• Legacy CMBS purchased at a discount to par will have higher effective haircuts than assets purchased at par: The maximum amount the New York Fed will lend to a borrower is equal to the current market value of the pledged legacy CMBS minus a set, par-based haircut (the “Base Haircut”). The Base Haircut begins at 15% of par for all legacy CMBS with an average life of five years or less and increases 1% for each additional year of average life of the collateral beyond five years. Because the maximum TALF loan amount is based on current market value and not par, the effective haircut will exceed the Base Haircut if legacy CMBS is purchased at a discount to par. For example, assuming par equals $100, if a borrower applies for a TALF loan to finance legacy CMBS with a five year average life, the Base Haircut would equal $15. If the legacy CMBS was purchased for $80, the maximum loan amount would be $65, an effective haircut of $18.75. The New York Fed noted in its frequently asked questions related to legacy CMBS that “the size of the haircut increases with the size of the price’s discount from par, reflecting a recognition that large discounts from par generally indicate credit concerns.”
  • Fixed rate non-IO/PO CMBS collateral only: Similar to the terms and conditions related to newly issued CMBS, the Legacy CMBS Terms and Conditions provide that the legacy CMBS pledged to secure a TALF loan must entitle its holders to payments of principal and interest and cannot be interest-only or principal-only securities. In addition, the pledged CMBS must bear a fixed rate of interest or an interest rate based upon the weighted average of the underlying fixed mortgage rates. The underlying mortgage loans must be fixed rate.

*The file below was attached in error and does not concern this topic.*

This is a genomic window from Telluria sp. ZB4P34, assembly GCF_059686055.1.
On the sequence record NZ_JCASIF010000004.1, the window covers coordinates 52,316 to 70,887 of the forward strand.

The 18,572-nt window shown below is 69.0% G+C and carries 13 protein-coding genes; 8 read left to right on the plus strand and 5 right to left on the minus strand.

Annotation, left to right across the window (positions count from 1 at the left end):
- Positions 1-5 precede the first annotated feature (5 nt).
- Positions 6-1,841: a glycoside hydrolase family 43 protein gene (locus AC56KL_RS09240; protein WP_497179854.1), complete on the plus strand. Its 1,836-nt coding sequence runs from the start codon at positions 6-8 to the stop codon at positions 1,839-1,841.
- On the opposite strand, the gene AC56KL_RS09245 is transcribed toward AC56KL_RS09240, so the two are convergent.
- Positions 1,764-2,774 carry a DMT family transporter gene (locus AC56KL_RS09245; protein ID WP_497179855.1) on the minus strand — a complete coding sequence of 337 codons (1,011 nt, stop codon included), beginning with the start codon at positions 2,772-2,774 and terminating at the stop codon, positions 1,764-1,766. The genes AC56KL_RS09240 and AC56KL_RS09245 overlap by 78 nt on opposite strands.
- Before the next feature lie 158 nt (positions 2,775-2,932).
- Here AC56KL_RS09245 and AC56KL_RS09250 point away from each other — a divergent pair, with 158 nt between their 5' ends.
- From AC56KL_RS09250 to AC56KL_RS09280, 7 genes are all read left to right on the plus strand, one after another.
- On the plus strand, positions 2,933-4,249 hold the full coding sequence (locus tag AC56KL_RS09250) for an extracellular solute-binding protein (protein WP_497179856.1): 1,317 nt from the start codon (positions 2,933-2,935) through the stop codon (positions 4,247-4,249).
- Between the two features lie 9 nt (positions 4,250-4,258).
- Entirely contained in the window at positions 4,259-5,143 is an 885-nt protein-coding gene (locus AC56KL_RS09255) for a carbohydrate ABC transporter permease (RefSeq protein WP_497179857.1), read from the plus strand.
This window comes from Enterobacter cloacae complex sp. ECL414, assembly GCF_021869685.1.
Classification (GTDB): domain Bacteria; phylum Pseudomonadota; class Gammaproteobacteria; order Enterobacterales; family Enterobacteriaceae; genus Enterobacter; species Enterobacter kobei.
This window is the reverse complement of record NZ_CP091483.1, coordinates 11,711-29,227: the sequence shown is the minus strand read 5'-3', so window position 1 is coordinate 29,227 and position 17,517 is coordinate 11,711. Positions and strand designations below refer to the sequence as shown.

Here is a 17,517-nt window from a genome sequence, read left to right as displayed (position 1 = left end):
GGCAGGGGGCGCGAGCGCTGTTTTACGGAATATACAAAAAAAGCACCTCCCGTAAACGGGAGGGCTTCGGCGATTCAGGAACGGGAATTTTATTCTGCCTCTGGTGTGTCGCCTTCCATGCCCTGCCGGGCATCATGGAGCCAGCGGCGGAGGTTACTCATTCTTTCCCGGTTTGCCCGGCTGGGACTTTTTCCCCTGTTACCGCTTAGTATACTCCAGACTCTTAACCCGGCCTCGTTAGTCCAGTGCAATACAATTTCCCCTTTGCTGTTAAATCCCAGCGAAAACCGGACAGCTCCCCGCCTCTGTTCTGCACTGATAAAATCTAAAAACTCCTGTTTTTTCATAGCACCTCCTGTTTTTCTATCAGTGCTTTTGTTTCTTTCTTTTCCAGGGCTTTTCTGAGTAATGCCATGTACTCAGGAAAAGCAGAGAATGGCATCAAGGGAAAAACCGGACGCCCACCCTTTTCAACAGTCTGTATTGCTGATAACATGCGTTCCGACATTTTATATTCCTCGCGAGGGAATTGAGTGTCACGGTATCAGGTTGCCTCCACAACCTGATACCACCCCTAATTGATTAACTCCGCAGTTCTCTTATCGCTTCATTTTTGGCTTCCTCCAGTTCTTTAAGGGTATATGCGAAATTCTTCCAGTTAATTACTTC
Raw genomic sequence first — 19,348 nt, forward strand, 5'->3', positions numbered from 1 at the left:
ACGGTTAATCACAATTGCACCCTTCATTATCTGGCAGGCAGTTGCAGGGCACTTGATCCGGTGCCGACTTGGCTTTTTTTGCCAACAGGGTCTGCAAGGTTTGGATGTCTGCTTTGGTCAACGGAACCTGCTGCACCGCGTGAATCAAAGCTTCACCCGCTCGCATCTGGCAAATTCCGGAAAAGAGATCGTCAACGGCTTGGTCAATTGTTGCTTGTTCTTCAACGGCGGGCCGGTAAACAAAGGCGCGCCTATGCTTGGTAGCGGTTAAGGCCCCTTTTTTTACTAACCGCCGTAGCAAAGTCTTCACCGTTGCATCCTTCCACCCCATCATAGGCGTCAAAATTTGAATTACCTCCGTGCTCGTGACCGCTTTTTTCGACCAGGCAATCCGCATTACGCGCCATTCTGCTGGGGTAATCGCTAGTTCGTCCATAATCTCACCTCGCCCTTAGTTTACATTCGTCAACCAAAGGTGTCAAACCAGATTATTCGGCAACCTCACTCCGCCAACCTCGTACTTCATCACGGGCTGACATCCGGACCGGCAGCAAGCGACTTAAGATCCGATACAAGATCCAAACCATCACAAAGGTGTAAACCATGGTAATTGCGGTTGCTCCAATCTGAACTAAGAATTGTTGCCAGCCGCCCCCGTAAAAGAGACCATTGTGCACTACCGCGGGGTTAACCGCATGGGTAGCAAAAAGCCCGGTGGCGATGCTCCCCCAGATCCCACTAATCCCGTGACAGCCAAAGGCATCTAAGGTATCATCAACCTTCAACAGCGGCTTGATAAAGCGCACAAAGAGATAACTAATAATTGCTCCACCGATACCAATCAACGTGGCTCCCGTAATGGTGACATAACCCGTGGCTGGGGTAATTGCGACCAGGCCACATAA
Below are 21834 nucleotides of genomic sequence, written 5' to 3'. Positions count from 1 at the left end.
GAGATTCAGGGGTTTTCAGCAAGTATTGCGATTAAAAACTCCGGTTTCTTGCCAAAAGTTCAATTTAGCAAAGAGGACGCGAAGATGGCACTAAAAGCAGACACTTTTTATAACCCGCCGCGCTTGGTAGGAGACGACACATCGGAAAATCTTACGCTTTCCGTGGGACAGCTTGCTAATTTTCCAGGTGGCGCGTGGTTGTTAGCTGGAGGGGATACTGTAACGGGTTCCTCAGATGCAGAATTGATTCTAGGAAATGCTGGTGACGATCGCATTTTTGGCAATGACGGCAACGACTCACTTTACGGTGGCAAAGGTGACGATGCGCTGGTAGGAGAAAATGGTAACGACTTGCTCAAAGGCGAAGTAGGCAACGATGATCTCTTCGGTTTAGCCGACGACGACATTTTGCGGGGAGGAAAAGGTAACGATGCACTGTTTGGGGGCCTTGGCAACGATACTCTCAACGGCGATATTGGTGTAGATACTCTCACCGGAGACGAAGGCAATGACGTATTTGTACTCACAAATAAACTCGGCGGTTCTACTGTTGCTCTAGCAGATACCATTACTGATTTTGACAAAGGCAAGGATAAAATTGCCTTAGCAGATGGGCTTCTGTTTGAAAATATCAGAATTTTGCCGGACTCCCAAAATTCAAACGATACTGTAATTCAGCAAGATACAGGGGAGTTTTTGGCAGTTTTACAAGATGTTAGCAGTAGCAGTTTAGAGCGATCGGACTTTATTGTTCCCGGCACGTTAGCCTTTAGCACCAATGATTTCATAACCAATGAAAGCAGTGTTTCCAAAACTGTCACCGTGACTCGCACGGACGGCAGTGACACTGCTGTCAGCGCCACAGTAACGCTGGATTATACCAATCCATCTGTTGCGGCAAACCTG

• Fully-funded U.S. commercial mortgage loans only: Eligible collateral will include U.S. dollar-denominated, cash (i.e., not synthetic) senior CMBS. The collateral backing the qualifying CMBS must evidence an interest in a trust fund consisting of fully-funded mortgage loans and not other CMBS, other securities or interest rate swap or cap instruments or other hedging instruments. The Legacy CMBS Terms and Conditions also provide that a participation or other interest in a mortgage loan is not a CMBS or other security if, following a loan default, the ownership interest is senior to or pari passu with all other interests in the same loan in right of payment of principal and interest. As of the TALF loan closing date, at least 95 percent of the properties (by loan balance) securing the pledged legacy CMBS must be located in the United States or one of its territories and the security for each loan must include a mortgage or similar instrument on a fee or leasehold interest in one or more income-generating commercial properties.